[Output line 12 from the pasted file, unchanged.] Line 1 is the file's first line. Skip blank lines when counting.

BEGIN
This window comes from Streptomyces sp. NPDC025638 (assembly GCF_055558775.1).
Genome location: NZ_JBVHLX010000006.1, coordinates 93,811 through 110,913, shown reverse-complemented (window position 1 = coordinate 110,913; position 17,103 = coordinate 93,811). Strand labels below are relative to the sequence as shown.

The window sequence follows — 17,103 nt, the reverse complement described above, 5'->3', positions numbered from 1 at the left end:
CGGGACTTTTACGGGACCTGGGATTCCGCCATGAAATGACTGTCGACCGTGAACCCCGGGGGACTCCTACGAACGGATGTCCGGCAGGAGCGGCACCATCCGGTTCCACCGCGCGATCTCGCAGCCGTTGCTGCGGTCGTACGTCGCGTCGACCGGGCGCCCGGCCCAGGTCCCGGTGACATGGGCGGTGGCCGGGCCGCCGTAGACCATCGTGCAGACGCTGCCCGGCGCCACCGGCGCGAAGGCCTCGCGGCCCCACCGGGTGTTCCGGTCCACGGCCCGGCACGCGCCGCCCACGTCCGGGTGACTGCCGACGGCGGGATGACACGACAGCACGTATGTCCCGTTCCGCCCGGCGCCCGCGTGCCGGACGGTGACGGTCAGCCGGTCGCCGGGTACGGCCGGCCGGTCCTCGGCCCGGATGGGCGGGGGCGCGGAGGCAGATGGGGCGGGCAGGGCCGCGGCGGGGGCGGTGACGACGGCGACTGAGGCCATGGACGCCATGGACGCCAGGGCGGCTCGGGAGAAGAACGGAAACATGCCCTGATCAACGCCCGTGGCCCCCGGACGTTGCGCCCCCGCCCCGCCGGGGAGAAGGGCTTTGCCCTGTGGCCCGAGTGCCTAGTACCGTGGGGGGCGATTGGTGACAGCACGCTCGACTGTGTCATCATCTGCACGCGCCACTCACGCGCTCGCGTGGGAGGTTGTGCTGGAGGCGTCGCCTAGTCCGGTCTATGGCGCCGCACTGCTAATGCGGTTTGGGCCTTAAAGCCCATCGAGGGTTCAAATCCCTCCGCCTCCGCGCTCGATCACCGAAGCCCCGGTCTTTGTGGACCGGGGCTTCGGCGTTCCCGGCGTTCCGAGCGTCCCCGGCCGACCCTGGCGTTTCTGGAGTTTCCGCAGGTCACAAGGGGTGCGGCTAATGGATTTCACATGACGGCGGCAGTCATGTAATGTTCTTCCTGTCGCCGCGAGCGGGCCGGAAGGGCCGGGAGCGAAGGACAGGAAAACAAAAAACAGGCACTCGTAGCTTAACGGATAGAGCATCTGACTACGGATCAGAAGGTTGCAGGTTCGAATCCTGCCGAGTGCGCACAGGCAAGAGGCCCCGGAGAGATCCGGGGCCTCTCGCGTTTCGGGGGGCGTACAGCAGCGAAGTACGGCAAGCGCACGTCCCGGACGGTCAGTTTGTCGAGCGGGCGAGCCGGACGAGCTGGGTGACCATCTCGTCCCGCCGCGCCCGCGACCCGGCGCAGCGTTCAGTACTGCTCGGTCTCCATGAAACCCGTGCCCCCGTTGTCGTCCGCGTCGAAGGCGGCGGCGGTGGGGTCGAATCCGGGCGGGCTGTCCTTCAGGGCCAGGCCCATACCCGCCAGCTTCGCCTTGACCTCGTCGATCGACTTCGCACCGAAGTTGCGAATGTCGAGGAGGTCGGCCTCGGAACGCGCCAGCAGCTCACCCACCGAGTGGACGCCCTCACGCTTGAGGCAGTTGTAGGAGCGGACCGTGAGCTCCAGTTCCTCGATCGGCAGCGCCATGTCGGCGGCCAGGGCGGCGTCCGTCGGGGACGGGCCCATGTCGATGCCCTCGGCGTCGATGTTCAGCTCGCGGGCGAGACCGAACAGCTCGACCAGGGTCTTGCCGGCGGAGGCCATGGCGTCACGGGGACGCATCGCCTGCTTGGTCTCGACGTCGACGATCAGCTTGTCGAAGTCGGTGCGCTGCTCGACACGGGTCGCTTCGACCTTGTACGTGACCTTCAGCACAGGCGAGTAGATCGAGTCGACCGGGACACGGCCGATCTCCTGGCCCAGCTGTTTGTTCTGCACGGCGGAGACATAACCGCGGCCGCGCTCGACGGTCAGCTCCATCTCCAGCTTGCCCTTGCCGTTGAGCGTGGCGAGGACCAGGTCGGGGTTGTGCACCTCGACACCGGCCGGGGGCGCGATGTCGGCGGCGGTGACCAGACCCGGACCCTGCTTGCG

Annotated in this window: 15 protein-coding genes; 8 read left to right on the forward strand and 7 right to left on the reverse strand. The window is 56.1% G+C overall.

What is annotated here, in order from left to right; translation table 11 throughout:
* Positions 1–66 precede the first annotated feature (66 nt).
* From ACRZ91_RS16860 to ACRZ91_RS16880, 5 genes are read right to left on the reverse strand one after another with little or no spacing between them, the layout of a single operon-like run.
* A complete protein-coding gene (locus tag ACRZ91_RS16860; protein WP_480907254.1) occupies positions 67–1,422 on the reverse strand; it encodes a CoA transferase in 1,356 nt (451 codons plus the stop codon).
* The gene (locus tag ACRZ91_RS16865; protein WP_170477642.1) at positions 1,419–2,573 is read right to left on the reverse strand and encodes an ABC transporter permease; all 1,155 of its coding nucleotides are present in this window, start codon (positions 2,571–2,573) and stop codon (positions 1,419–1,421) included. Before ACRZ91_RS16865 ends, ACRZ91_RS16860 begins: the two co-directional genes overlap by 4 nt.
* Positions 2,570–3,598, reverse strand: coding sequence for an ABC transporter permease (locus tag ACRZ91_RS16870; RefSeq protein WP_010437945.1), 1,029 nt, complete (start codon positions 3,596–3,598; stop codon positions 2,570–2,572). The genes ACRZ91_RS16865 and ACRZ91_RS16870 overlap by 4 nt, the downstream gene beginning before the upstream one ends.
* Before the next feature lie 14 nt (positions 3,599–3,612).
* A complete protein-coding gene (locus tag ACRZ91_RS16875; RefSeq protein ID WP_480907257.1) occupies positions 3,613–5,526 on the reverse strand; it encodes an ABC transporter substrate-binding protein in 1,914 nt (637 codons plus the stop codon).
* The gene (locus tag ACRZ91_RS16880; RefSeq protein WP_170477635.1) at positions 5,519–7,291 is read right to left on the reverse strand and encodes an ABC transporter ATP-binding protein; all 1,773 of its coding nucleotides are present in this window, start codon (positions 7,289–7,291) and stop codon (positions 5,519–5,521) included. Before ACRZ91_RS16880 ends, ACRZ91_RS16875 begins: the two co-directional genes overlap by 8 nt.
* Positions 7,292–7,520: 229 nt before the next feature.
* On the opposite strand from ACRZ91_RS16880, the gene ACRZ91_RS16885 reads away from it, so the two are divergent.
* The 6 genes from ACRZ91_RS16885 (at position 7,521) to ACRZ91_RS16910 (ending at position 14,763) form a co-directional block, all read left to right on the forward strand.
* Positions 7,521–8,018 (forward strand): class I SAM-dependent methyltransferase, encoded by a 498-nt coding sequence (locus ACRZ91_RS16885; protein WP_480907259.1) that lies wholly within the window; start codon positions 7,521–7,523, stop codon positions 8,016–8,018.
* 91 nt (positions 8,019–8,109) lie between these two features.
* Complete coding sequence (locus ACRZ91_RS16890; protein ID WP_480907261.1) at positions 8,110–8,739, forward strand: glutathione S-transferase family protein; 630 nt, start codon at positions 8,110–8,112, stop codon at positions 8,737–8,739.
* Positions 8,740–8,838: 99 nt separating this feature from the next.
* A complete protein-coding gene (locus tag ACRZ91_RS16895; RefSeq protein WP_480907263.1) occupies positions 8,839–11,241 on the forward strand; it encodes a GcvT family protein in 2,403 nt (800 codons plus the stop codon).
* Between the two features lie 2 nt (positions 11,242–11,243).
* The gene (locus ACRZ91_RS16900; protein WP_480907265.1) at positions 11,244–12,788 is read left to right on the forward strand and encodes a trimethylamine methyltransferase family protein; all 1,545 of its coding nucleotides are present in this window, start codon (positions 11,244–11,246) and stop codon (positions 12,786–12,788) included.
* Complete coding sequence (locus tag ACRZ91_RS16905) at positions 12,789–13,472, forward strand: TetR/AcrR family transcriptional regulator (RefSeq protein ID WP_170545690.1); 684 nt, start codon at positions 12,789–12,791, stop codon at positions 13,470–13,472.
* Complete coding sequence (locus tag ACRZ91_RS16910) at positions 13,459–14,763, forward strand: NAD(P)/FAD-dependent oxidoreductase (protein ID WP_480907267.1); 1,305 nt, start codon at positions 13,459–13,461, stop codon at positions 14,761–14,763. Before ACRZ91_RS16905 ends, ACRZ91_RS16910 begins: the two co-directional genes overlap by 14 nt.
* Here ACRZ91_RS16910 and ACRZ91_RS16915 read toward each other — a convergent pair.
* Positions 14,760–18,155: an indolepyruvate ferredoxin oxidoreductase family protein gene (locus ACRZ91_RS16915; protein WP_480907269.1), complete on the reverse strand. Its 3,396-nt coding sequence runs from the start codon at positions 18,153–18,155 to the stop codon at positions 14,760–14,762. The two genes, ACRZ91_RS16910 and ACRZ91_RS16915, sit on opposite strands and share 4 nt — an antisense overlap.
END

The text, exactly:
* Before the next feature lie 14 nt (positions 3,599–3,612).